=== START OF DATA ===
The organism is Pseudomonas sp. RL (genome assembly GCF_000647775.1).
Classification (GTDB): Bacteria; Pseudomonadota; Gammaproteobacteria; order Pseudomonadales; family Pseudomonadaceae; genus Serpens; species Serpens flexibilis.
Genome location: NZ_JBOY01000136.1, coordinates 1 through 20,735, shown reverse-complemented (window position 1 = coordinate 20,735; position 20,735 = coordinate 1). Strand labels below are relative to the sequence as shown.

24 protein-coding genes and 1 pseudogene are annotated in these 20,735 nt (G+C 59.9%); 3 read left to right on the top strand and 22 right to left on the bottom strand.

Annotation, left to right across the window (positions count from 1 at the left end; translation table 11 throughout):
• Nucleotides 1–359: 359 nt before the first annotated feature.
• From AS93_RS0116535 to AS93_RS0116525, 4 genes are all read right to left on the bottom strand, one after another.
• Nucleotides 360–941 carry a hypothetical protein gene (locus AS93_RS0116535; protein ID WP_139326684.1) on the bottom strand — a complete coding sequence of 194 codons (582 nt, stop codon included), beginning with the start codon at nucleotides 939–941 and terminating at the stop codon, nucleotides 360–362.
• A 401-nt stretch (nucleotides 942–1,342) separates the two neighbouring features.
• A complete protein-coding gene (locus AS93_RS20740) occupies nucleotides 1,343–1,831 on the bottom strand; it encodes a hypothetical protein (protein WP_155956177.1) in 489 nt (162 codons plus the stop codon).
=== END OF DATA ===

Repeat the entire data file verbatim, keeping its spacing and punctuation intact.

The organism is Pseudomonas sp. RL (genome assembly GCF_000647775.1).
Classification (GTDB): Bacteria; Pseudomonadota; Gammaproteobacteria; order Pseudomonadales; family Pseudomonadaceae; genus Serpens; species Serpens flexibilis.
Genome location: NZ_JBOY01000136.1, coordinates 1 through 20,735, shown reverse-complemented (window position 1 = coordinate 20,735; position 20,735 = coordinate 1). Strand labels below are relative to the sequence as shown.

24 protein-coding genes and 1 pseudogene are annotated in these 20,735 nt (G+C 59.9%); 3 read left to right on the top strand and 22 right to left on the bottom strand.

Annotation, left to right across the window (positions count from 1 at the left end; translation table 11 throughout):
• Nucleotides 1–359: 359 nt before the first annotated feature.
• From AS93_RS0116535 to AS93_RS0116525, 4 genes are all read right to left on the bottom strand, one after another.
• Nucleotides 360–941 carry a hypothetical protein gene (locus AS93_RS0116535; protein ID WP_139326684.1) on the bottom strand — a complete coding sequence of 194 codons (582 nt, stop codon included), beginning with the start codon at nucleotides 939–941 and terminating at the stop codon, nucleotides 360–362.
• A 401-nt stretch (nucleotides 942–1,342) separates the two neighbouring features.
• A complete protein-coding gene (locus AS93_RS20740) occupies nucleotides 1,343–1,831 on the bottom strand; it encodes a hypothetical protein (protein WP_155956177.1) in 489 nt (162 codons plus the stop codon).